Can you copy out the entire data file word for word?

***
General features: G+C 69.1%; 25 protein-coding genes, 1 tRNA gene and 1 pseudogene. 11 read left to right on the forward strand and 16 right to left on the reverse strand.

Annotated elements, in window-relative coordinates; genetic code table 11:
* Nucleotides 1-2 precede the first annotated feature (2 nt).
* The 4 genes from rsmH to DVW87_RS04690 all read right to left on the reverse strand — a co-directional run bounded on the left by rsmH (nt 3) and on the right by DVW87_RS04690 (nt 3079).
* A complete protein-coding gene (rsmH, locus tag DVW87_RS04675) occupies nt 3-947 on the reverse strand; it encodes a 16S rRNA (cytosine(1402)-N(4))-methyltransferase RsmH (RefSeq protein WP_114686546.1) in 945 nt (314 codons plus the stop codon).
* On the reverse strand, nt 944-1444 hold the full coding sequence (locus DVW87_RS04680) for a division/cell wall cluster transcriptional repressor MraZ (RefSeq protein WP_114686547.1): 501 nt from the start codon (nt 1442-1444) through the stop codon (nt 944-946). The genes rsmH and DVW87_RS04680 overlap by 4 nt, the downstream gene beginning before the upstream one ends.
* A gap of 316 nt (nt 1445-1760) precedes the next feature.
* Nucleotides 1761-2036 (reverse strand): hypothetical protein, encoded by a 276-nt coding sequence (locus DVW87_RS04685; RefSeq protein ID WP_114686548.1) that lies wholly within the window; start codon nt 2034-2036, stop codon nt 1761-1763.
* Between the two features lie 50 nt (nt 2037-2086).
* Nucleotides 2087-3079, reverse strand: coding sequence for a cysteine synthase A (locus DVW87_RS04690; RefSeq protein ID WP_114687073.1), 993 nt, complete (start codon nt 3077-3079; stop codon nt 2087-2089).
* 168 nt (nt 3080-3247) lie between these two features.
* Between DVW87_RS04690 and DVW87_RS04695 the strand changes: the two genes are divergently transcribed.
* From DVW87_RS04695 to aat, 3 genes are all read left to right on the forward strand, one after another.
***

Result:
General features: G+C 69.1%; 25 protein-coding genes, 1 tRNA gene and 1 pseudogene. 11 read left to right on the forward strand and 16 right to left on the reverse strand.

Annotated elements, in window-relative coordinates; genetic code table 11:
* Nucleotides 1-2 precede the first annotated feature (2 nt).
* The 4 genes from rsmH to DVW87_RS04690 all read right to left on the reverse strand — a co-directional run bounded on the left by rsmH (nt 3) and on the right by DVW87_RS04690 (nt 3079).
* A complete protein-coding gene (rsmH, locus tag DVW87_RS04675) occupies nt 3-947 on the reverse strand; it encodes a 16S rRNA (cytosine(1402)-N(4))-methyltransferase RsmH (RefSeq protein WP_114686546.1) in 945 nt (314 codons plus the stop codon).
* On the reverse strand, nt 944-1444 hold the full coding sequence (locus DVW87_RS04680) for a division/cell wall cluster transcriptional repressor MraZ (RefSeq protein WP_114686547.1): 501 nt from the start codon (nt 1442-1444) through the stop codon (nt 944-946). The genes rsmH and DVW87_RS04680 overlap by 4 nt, the downstream gene beginning before the upstream one ends.
* A gap of 316 nt (nt 1445-1760) precedes the next feature.
* Nucleotides 1761-2036 (reverse strand): hypothetical protein, encoded by a 276-nt coding sequence (locus DVW87_RS04685; RefSeq protein ID WP_114686548.1) that lies wholly within the window; start codon nt 2034-2036, stop codon nt 1761-1763.
* Between the two features lie 50 nt (nt 2037-2086).
* Nucleotides 2087-3079, reverse strand: coding sequence for a cysteine synthase A (locus DVW87_RS04690; RefSeq protein ID WP_114687073.1), 993 nt, complete (start codon nt 3077-3079; stop codon nt 2087-2089).
* 168 nt (nt 3080-3247) lie between these two features.
* Between DVW87_RS04690 and DVW87_RS04695 the strand changes: the two genes are divergently transcribed.
* From DVW87_RS04695 to aat, 3 genes are all read left to right on the forward strand, one after another.